On the phone, the list fragment is on the left and the image fragment is in the middle. On the right is a screenshot of a tablet in portrait mode
On top, a phone in landscape mode and at the bottom a tablet in landscape mode
How’s it done?
First off, if you haven't already done so, you may want to look at Dynamic layouts using fragments where we discuss the basics of using fragments.
Running the app starts the parent activity that will host the fragments.
There are two fragments. One contains a list and the other an image.
There are two ways that we add the fragments to the activity:
- The static way. We define the two fragments in an xml layout file and then simply inflate the layout into the activity. The fragments are static and are never swopped. When the user selects an item, images are swopped in the image fragment. We’ll use this approach to display the fragments side by side
Here’s the Static layout file:
Our dual pane fragment layout file
Note the following:
- name attribute, this is our fragment class. The name is made up from the package name plus the fragment name: <package name>. <fragment name>
- id – each fragment needs an id so that it can be restored if the host activity is restarted. You’ll also need the id if you want to perform transactions on the fragment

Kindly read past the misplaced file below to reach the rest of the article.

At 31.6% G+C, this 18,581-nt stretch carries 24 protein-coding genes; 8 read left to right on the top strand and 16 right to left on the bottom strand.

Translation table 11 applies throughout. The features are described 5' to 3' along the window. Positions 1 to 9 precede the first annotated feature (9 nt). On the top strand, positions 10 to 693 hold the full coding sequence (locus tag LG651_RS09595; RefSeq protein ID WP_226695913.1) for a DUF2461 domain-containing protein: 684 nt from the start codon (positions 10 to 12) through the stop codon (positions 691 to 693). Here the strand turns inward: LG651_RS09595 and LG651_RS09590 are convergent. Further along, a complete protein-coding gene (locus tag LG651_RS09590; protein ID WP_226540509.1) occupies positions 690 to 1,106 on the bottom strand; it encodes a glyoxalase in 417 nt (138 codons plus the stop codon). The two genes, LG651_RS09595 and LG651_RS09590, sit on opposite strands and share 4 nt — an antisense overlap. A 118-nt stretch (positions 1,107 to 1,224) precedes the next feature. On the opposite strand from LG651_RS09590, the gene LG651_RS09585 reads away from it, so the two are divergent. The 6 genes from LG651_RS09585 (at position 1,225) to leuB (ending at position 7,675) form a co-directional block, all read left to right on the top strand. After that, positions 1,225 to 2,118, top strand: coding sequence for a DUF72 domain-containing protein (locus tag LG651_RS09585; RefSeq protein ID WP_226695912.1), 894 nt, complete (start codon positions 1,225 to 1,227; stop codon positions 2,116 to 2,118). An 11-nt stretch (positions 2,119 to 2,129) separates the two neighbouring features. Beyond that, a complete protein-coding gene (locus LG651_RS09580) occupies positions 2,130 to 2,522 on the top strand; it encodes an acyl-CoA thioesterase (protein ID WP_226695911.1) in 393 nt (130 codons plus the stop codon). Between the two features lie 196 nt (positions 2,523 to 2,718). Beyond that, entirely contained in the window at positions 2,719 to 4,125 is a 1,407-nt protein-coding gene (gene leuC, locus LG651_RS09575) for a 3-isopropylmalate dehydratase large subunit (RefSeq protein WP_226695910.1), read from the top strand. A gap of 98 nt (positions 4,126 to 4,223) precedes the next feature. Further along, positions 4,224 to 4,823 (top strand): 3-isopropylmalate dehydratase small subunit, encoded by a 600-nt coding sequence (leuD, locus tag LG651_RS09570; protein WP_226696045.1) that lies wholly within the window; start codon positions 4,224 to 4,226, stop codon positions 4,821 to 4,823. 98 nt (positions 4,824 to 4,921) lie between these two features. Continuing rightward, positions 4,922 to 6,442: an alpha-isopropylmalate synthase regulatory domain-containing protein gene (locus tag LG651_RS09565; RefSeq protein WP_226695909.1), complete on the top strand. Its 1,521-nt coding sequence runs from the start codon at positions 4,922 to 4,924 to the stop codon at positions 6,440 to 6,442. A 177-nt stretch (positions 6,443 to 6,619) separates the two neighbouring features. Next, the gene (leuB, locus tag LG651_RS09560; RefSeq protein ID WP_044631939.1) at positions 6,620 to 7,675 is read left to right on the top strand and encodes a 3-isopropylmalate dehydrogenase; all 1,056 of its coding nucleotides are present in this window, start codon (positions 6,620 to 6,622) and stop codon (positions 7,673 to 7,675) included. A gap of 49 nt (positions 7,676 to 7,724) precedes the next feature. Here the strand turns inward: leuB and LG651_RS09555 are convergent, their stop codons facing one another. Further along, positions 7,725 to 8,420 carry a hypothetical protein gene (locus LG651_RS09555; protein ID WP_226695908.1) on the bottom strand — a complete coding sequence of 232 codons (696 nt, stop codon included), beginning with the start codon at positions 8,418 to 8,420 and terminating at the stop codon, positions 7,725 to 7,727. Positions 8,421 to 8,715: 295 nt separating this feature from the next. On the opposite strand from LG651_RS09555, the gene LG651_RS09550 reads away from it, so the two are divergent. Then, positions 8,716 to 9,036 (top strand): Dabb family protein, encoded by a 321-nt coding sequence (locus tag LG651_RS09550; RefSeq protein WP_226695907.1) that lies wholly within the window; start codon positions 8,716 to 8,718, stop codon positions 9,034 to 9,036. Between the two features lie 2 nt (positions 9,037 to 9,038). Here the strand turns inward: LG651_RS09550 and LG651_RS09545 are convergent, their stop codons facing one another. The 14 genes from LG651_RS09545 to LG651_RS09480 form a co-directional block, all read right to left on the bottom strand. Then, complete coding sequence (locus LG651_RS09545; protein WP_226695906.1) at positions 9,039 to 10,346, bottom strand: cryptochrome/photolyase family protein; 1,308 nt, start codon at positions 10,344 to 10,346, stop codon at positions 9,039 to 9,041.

Swopping content using static fragments
- The dynamic way. We define an empty container layout which is then set as the activity’s layout. Then we fill it with a fragment. We can swop fragments in and out of this container at any time. We’re going to use this approach for small screens where we can only fit one fragment on the screen at a time
Here’s the Dynamic layout file:
The single pane layout file with the fragment container
Use a container to dynamically swop fragments
So which layout file is used when the app runs?
The Android system determines the size and orientation of the device. This information is used to choose the correct layout file when the app runs.
You have to supply the different layout file options and put them in the correct folder.
Here are our layout files in their folders:
Our layout files which we use for the fragments
Why three layout folders?
We decided that we want to offer three layout options:
- an option for a small device in portrait mode that can only display one fragment at a time
- an option for a small device that can display two fragments, side by side but only when it is in landscape mode
- an option for tablets where two fragments can be displayed side by side in either portrait or landscape mode
We place these layout files in the three layout folders:
- res/layout – this will be used by default
- res/layout-land – this will be used if the device is in landscape mode
- res/layout-large – this will be used by tablets
We use the same file in the res/layout-land and res/layout-large folders.
Note that ALL the layout files have the same name, fragment_container.xml.
When setContentView() is called, the system automatically selects the correct layout.
In either case, we’re going to need fragments.
Have a look at the 2nd part in the series of Fragment Tutorials, Building the fragments.
Want to convert your Activities to Fragments? Check out this tutorial, Converting Android Activities to Fragments
I hope that you have found this tutorial helpful.
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